Overall I was pretty happy with how the day went — talks were (mostly) on schedule and I only missed one or two that I wanted to go to, but that was mostly due to information overload than anything else. This isn’t all of the talks I went to, but a representative sample.
Plenary Talk : Some perspectives on Computational and Communication Complexity
Andrew C. Yao (Tsinghua and Chinese Univ. of Hong Kong)
Yao is a pretty famous complexity theorist, and his talk was mostly about how communication theory ideas have influenced complexity theory. I found some of the talk a little hard to follow, mostly because I’ve never taken a CS theory class (the later it gets, the harder this is to rectify), but I definitely want to learn more about the Euclidean membership problem (which has some connections to ML decoding for additive noise channels) and the hardness amplification stuff for one-way functions.
Erasure Entropy (Sergio Verdu, Tsachy Weissman)
This was the first talk I went to. The erasure entropy of a vector Xn is just the sum of conditional entropies H(Xi | X\i), appropriately normalized. That is, we look at the uncertainty of each symbol conditioned on the others and take the average. This comes up naturally when you look at the entropy rate of oversampled continuous-time Markov signals. For memoryless sources it is just get the regular entropy-rate. The interesting this is that you can define an erasure entropy rate-distortion function and actually compute it for cases in which the actual rate distortion function is not known.
Gaussian Fading is the Worst Fading (Tobias Koch, Amos Lapidoth)
I didn’t really follow this that well, but the basic result is that for a pretty large class of channels, Gaussian fading leads to the smallest pre-log factor in the capacity, and a similar result holds for MISO channels. It’s another brick in the wall of results that basically says that Gaussian distributions are worst-case for a lot of communication and compression settings.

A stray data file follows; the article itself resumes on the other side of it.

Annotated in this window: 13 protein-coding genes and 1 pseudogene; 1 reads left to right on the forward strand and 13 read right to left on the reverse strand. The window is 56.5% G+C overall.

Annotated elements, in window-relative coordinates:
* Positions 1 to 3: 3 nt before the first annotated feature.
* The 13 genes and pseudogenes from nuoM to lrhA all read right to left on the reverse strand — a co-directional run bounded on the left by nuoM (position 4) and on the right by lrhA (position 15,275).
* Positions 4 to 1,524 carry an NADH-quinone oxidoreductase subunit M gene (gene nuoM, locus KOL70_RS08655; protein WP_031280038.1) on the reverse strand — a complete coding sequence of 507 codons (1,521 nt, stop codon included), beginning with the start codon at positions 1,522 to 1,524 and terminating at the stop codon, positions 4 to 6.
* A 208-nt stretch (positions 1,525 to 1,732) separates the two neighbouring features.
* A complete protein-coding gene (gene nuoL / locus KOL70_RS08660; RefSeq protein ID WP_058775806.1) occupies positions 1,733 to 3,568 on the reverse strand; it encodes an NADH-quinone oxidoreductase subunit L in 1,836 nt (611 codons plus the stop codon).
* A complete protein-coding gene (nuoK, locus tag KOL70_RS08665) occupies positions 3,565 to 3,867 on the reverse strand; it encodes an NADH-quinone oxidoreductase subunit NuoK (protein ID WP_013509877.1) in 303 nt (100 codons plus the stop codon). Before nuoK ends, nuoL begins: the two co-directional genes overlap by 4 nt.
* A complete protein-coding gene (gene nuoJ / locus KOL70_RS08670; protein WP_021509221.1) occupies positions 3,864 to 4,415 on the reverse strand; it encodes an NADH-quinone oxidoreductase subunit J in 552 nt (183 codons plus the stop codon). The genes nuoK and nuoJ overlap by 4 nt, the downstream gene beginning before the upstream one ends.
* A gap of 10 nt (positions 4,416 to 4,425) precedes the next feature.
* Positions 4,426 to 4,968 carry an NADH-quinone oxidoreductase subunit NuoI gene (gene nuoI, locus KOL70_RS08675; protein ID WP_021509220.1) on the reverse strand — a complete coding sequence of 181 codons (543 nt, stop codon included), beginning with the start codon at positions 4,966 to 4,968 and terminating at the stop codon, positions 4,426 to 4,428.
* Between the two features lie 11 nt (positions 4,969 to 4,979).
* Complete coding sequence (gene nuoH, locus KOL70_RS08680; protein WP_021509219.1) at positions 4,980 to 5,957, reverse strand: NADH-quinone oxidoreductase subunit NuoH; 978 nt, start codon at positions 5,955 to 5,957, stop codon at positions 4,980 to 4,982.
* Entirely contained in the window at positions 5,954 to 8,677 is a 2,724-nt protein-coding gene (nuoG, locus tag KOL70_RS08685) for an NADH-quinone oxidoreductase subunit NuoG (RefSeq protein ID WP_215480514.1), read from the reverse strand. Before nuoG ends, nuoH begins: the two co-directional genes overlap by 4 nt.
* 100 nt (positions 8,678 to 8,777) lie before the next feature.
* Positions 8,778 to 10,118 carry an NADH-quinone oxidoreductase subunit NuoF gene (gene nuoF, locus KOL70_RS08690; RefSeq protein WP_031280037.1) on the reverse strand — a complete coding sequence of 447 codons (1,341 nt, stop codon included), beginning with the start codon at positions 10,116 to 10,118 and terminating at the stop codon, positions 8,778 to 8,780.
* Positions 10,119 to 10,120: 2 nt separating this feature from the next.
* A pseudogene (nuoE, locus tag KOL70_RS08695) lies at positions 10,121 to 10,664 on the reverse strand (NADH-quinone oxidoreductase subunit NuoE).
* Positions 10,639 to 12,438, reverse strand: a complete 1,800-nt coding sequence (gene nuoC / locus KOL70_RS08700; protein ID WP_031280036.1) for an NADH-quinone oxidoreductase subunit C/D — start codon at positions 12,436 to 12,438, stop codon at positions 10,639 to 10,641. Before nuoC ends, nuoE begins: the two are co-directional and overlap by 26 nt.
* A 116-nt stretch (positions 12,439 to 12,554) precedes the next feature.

Noisy feedback improves communication reliability (Stark Draper, Anant Sahai)
I’ve seen parts of this talk before, but the basic idea here is that if you have an application which can only tolerate a certain amount of delay, you want to design coding schemes that guarantee some delay bounds. If you have some feedback and feed back ACK/NACKs to the encoder to say if packets are received properly, you achieve certain bounds. If now this feedback link is itself noisy, how well can you do? There was a lot packed into this talk, but the point is that you really can get a pretty good boost.
On Information Divergence Measures and a Unified Typicality (Siu-Wai Ho, Raymond W. Yeung)
This was pretty technical, but the basic idea was that you can define a new kind of typicality (other than strong and weak) that works for both discrete and continuous random variables, and the unified-typical sequences are both strong and weakly typical. They show some asymptotic equipartition properties for this new typicality and leave open whether new coding theorems can be proved with it. On the one hand, it is a pretty dry topic, but the thing I liked about it was that it showed there is still some room for improvements at the very fundamentals of information theory.